Jay Voom and Jewels Jade pose in front of the American flag. Image courtesy of Jewels Jade

In April, The San Diego Union-Tribune broke the story of Navy Chief Special Warfare Officer Joseph John Schmidt III's sex work side job. Schmidt, a decorated war veteran and navy seal, who has served the US military for 23 years, and received a valor citation for combat overseas, has also been moonlighting as adult performer, Jay Voom, for the past seven years. Most of his work has consisted of online clips and assisting his wife, popular adult performer Jewels Jade, as a fill-in stud on her official website.

Julia Anne Wadley, better known as Jewels Jade, and Joseph John Schmidt III have been married for fifteen years. They have two children together, are avid fitness enthusiasts, and are a proud American military family. Jade cites financial woes as the reason either of them are working in the adult film industry in the first place, having amassed business debt from failed real estate ventures around the 2007 property bubble. She also points out the fact the seals take a porn stash with them on missions and hire strippers to do the team's buzz cuts.

If Schmidt loses his job or is demoted, it won't be without precedent, as the US military has often punished women who pose nude with demotions and dishonorable discharges, and reprimanded men who have done the same with "stern warnings". While there is a discernible glaring double standard in how women and men are treated by the armed forces when caught doing sex work, Schmidt has done a lot more than just pose nude, putting his long-standing military career at great risk. But should this type of work preclude someone who has done their job effectively and with accolades for over two decades from continuing in their career field? Why is it okay for military personnel to watch adult performers, but not take on sex work in their free time to provide for their families? This also opens up the debate of the effects of violence versus sex on the psyche.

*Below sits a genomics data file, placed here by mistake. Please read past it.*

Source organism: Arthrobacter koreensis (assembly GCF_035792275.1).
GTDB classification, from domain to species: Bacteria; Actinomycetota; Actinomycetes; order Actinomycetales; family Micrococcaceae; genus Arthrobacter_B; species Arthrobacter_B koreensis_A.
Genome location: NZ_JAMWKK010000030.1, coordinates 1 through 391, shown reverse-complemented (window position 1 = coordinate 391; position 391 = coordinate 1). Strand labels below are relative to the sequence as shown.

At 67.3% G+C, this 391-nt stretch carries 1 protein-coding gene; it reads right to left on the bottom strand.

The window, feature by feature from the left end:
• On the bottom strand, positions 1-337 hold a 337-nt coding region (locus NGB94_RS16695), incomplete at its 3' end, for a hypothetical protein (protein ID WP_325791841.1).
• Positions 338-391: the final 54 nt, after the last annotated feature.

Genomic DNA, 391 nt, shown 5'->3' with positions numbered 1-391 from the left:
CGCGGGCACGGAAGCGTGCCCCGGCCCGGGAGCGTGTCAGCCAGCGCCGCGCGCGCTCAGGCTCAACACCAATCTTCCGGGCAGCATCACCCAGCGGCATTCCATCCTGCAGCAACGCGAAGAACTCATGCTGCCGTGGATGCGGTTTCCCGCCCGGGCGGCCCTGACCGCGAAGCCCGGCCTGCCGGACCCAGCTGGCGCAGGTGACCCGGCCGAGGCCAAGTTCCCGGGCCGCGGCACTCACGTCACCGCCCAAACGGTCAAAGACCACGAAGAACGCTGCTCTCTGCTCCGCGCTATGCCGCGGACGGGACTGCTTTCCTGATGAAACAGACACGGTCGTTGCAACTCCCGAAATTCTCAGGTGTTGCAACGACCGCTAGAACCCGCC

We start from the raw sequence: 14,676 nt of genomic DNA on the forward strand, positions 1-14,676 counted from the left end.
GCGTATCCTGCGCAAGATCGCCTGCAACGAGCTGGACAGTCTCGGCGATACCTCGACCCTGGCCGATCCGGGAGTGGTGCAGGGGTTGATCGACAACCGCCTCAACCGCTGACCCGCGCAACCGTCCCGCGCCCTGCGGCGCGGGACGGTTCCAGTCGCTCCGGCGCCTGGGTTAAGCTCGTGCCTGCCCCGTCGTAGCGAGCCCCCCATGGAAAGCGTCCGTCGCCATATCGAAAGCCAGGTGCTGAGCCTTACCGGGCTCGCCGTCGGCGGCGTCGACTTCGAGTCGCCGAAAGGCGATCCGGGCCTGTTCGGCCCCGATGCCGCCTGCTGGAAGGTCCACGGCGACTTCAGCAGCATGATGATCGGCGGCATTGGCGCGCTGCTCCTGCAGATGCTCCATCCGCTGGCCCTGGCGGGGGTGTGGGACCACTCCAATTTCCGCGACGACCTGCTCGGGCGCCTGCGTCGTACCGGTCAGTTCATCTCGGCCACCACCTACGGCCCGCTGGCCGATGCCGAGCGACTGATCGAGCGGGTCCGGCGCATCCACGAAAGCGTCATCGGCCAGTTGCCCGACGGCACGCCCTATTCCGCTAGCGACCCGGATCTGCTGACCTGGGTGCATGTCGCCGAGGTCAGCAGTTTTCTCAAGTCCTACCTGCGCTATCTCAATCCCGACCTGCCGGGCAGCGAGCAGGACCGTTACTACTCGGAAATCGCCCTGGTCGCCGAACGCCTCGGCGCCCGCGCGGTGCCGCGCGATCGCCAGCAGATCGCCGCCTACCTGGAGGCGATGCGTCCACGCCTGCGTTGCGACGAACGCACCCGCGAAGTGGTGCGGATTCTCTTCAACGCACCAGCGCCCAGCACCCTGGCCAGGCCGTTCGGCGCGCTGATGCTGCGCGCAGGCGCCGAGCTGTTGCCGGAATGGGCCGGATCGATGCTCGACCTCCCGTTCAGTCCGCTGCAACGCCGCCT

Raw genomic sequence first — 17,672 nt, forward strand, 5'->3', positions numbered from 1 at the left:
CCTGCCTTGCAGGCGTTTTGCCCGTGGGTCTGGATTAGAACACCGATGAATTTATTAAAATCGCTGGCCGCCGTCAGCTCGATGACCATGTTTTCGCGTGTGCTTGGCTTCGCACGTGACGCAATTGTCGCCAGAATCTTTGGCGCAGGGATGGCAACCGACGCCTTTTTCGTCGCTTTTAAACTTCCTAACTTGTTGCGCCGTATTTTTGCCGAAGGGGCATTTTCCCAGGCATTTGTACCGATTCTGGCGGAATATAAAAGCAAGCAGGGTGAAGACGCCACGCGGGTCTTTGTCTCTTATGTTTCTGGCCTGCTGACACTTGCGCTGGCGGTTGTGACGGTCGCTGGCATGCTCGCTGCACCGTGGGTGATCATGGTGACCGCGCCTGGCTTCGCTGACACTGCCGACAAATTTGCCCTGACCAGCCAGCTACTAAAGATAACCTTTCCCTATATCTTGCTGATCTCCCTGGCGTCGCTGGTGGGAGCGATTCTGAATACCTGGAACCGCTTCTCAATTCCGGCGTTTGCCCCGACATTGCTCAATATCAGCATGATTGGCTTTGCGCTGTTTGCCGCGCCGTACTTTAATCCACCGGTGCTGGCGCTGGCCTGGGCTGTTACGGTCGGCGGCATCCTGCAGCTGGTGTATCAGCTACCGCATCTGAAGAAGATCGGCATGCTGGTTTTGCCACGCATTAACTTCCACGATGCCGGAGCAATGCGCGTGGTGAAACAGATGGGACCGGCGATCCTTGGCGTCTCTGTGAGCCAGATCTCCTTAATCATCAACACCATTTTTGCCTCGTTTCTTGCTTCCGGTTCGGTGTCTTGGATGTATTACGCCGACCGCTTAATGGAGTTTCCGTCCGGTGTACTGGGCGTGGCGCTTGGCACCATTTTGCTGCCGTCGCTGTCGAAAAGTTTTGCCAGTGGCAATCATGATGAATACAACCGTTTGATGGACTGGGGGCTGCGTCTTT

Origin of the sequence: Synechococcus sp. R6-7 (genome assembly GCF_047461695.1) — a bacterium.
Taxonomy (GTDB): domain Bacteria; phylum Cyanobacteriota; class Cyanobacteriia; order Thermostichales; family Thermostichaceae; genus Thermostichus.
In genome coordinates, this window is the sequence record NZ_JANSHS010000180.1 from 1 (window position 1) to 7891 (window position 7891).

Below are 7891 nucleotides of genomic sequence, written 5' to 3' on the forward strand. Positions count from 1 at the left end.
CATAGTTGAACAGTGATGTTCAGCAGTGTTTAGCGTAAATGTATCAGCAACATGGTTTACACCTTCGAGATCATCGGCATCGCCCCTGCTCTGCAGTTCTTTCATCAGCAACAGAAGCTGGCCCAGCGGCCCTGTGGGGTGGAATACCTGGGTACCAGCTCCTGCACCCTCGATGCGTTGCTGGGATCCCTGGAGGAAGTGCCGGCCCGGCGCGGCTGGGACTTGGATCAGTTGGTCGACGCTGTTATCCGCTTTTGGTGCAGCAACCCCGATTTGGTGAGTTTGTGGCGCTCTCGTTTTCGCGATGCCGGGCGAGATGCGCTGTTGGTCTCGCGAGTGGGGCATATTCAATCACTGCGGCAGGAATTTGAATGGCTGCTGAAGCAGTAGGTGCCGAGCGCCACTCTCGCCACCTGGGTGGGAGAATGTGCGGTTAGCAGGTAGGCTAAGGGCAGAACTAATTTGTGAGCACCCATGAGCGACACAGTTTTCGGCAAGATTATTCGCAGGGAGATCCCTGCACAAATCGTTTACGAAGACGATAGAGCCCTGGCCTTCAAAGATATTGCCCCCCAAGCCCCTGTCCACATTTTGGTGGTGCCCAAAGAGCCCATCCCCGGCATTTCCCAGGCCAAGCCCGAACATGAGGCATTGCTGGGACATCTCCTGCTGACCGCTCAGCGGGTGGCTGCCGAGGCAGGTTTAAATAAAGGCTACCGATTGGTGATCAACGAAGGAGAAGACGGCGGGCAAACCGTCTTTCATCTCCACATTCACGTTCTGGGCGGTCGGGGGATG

Many adult film actresses try to transition out of sex work eventually by going back to school or trying to find jobs outside the industry. If they are recognized, employers are within their rights to discriminate and fire these mostly very young women who just want to work in something other than porn. This was the case for prolific adult performer Bree Olson who now tells rebellious young girls flat out to think twice before entering the adult industry, strictly because of the poor treatment they will receive from the adult film viewing audience, including potential future employers.

Do we want to live in the kind of society that precludes young people from pursuing meaningful careers because of life choices they made as young adults, even if we find sex work as demeaning? What does this say about us, the viewers of pornographic materials, if we recognize these young women because we have taken pleasure from their performances, but cannot extend the same freedom that allowed us to view these sex workers to the very people who brought us such joy?

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